“It fits in so much with what I want to do with SAGE,” he said. “I can see … how it will help me with the advocacy of health care.”
Krieger said that Spirit of Hope MCC can choose an interim leader to serve while the congregation and board decide who will be their next pastor.
“There’s a potential interim process within MCC that they can tap into if they want to,” he said. “That person could be there as long as 18 months, depending on how the process goes. So my main goal is — after 28 years of being a member here and 14 years of being on staff — making sure that organization stays strong.”
One of Krieger’s plans before leaving MCC is to put together a community meeting for all LGBT groups in the Kansas City metro area.
“People have come to me and said they were concerned about the GLBT community and how do we get all people together,” he said. “So we’re thinking about facilitating a meeting at MCC in January before I leave. All are working for the community, but we’re all working separately from each other.”
Krieger said the MCC churches were founded by the Rev. Troy Perry years ago to serve a need in the LGBT community. “In the last 10 years that has shifted, because we’re not the only game in town and there are so many diverse groups needing a place to go.”
Krieger said that Spirit of Hope MCC has expanded to include many allies.
“It’s small, but it’s growing,” he said. “I would say it’s 8-9 percent right now. Some neighborhood people, some are friends of those going to the church, some come because they like a congregation that is affirming.”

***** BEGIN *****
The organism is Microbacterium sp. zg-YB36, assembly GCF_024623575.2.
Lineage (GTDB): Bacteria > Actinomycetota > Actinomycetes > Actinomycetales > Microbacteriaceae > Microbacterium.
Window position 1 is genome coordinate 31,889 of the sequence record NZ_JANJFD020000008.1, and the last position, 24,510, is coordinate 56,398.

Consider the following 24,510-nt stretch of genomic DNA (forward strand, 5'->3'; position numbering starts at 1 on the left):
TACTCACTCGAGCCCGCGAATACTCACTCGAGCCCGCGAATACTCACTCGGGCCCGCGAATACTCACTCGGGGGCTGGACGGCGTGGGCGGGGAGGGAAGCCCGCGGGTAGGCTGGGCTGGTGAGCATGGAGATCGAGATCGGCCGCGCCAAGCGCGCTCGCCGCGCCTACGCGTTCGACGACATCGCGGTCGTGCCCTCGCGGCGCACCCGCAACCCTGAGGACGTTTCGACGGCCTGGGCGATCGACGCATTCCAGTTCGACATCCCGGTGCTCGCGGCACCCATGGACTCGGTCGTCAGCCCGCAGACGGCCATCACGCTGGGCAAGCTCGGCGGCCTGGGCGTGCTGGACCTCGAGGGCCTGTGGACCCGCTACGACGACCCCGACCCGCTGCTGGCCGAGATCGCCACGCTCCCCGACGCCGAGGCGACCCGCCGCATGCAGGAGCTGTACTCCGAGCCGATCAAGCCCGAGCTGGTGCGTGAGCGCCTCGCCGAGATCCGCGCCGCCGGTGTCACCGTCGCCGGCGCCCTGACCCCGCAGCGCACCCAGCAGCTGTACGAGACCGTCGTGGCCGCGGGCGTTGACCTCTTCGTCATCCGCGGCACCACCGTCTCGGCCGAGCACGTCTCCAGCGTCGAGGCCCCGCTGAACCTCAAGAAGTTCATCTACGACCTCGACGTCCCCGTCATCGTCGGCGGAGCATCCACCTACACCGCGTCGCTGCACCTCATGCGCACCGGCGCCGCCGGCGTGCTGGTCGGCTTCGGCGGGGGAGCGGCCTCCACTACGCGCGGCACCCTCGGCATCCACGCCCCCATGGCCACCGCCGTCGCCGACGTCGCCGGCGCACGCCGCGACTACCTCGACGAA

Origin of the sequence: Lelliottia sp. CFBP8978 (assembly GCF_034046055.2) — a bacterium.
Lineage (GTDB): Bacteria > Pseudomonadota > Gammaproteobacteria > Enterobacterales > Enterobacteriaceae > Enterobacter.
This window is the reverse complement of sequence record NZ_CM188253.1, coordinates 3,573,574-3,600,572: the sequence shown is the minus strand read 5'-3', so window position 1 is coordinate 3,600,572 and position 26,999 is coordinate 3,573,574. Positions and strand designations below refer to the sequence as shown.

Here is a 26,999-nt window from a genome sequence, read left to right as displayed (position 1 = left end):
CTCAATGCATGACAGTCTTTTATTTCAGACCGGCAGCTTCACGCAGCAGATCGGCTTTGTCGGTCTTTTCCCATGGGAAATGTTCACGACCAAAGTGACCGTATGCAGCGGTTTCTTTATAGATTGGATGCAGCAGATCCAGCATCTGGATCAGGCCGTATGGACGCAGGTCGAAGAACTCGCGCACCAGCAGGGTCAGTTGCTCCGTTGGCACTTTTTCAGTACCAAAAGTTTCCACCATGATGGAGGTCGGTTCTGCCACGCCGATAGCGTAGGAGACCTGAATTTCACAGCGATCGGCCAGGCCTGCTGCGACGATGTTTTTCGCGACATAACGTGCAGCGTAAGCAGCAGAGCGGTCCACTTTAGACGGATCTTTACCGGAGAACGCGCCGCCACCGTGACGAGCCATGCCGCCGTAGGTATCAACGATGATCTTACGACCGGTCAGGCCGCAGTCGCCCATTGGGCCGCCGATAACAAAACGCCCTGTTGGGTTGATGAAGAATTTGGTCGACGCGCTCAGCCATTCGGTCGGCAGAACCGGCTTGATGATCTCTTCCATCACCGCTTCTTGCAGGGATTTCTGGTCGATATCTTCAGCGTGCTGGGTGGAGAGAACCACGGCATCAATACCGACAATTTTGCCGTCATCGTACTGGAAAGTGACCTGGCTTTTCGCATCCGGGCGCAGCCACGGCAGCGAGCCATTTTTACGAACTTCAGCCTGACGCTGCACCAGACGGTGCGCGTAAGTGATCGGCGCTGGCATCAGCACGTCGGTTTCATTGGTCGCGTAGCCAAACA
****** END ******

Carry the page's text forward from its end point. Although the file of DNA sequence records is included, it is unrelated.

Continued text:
In addition to providing ministry, MCC, like many congregations, serves as a meeting place for community groups. For example, the group of young LGBT singers called PerformOut KC leases meeting space.
Periodically, the congregation brings in ministers from MCC-affiliated churches in other cities. “We have people quite capable of preaching, but there’s something about bringing in somebody that has a connection to something bigger than ourselves,” Krieger said.
Although he won’t be serving as a minister at MCC, Krieger said he could continue work as a chaplain or as a minister with other MCC churches as long as he keeps up his credentials with the national MCC organization.
The congregation also has a pantry program for people in need, and through MCC member Eddy Potter, they host concerts, parking-lot block parties and other social events. MCC bought its building in 1990, and although the church is still paying the mortgage, Krieger said he felt proud of the many upgrades he has helped with, including all new stained-glass windows, an upgraded sound system, new lighting and more.
“I’ve really worked hard the last five years to make this a community church,” he said.
Now the community will benefit again as Krieger takes on his new role forming a chapter of SAGE. Raising money for this chapter, Krieger said, will involve networking and making connections in the community.
“I think I’ve got that. Because of my 10 years of ministry as a pastor and 28 years of being involved in the community, I think people trust me, that they really believe I will accomplish what I’ve planned,” he said.